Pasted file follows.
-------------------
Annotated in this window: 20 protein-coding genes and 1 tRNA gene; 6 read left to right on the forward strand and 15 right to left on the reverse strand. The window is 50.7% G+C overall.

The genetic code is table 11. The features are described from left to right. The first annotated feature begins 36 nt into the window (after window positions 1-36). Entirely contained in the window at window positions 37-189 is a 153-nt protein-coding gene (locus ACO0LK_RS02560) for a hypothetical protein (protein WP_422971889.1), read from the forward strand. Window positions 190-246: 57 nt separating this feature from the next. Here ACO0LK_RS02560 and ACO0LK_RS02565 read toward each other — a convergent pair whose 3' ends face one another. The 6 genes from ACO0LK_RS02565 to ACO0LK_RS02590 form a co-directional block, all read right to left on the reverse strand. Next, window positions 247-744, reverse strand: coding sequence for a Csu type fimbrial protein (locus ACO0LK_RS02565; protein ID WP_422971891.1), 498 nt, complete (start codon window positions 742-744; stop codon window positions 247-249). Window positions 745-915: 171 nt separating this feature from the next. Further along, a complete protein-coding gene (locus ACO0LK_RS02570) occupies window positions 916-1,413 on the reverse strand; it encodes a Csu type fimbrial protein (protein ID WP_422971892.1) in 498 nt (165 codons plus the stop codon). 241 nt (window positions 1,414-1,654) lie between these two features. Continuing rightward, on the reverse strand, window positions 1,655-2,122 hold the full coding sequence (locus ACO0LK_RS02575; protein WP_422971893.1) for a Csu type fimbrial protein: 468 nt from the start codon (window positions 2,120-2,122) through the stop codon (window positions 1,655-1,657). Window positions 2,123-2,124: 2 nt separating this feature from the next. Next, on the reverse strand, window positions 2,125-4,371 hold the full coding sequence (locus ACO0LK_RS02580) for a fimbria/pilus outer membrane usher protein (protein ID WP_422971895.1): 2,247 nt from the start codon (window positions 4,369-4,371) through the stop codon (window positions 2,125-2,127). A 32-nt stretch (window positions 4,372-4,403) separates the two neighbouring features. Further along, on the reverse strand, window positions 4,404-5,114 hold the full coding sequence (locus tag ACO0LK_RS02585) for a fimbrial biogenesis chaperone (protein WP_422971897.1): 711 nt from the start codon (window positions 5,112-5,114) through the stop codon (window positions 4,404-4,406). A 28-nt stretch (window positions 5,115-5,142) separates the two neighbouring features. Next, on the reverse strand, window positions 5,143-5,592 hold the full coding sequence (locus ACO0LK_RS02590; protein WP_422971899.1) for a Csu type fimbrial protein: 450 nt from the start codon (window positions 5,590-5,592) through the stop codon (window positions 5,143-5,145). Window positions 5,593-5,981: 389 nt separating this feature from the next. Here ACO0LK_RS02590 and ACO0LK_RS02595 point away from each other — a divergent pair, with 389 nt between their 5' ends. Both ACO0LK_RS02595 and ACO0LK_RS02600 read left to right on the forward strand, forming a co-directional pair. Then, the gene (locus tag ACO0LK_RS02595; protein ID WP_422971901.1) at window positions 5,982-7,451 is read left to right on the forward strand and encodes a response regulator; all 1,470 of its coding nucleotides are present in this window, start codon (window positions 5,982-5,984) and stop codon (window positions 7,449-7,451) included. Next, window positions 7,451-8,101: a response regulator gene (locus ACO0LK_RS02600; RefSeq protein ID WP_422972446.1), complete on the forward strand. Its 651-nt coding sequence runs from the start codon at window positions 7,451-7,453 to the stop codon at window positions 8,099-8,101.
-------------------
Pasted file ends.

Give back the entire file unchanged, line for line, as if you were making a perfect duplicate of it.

Annotated in this window: 20 protein-coding genes and 1 tRNA gene; 6 read left to right on the forward strand and 15 right to left on the reverse strand. The window is 50.7% G+C overall.

The genetic code is table 11. The features are described from left to right. The first annotated feature begins 36 nt into the window (after window positions 1-36). Entirely contained in the window at window positions 37-189 is a 153-nt protein-coding gene (locus ACO0LK_RS02560) for a hypothetical protein (protein WP_422971889.1), read from the forward strand. Window positions 190-246: 57 nt separating this feature from the next. Here ACO0LK_RS02560 and ACO0LK_RS02565 read toward each other — a convergent pair whose 3' ends face one another. The 6 genes from ACO0LK_RS02565 to ACO0LK_RS02590 form a co-directional block, all read right to left on the reverse strand. Next, window positions 247-744, reverse strand: coding sequence for a Csu type fimbrial protein (locus ACO0LK_RS02565; protein ID WP_422971891.1), 498 nt, complete (start codon window positions 742-744; stop codon window positions 247-249). Window positions 745-915: 171 nt separating this feature from the next. Further along, a complete protein-coding gene (locus ACO0LK_RS02570) occupies window positions 916-1,413 on the reverse strand; it encodes a Csu type fimbrial protein (protein ID WP_422971892.1) in 498 nt (165 codons plus the stop codon). 241 nt (window positions 1,414-1,654) lie between these two features. Continuing rightward, on the reverse strand, window positions 1,655-2,122 hold the full coding sequence (locus ACO0LK_RS02575; protein WP_422971893.1) for a Csu type fimbrial protein: 468 nt from the start codon (window positions 2,120-2,122) through the stop codon (window positions 1,655-1,657). Window positions 2,123-2,124: 2 nt separating this feature from the next. Next, on the reverse strand, window positions 2,125-4,371 hold the full coding sequence (locus ACO0LK_RS02580) for a fimbria/pilus outer membrane usher protein (protein ID WP_422971895.1): 2,247 nt from the start codon (window positions 4,369-4,371) through the stop codon (window positions 2,125-2,127). A 32-nt stretch (window positions 4,372-4,403) separates the two neighbouring features. Further along, on the reverse strand, window positions 4,404-5,114 hold the full coding sequence (locus tag ACO0LK_RS02585) for a fimbrial biogenesis chaperone (protein WP_422971897.1): 711 nt from the start codon (window positions 5,112-5,114) through the stop codon (window positions 4,404-4,406). A 28-nt stretch (window positions 5,115-5,142) separates the two neighbouring features. Next, on the reverse strand, window positions 5,143-5,592 hold the full coding sequence (locus ACO0LK_RS02590; protein WP_422971899.1) for a Csu type fimbrial protein: 450 nt from the start codon (window positions 5,590-5,592) through the stop codon (window positions 5,143-5,145). Window positions 5,593-5,981: 389 nt separating this feature from the next. Here ACO0LK_RS02590 and ACO0LK_RS02595 point away from each other — a divergent pair, with 389 nt between their 5' ends. Both ACO0LK_RS02595 and ACO0LK_RS02600 read left to right on the forward strand, forming a co-directional pair. Then, the gene (locus tag ACO0LK_RS02595; protein ID WP_422971901.1) at window positions 5,982-7,451 is read left to right on the forward strand and encodes a response regulator; all 1,470 of its coding nucleotides are present in this window, start codon (window positions 5,982-5,984) and stop codon (window positions 7,449-7,451) included. Next, window positions 7,451-8,101: a response regulator gene (locus ACO0LK_RS02600; RefSeq protein ID WP_422972446.1), complete on the forward strand. Its 651-nt coding sequence runs from the start codon at window positions 7,451-7,453 to the stop codon at window positions 8,099-8,101.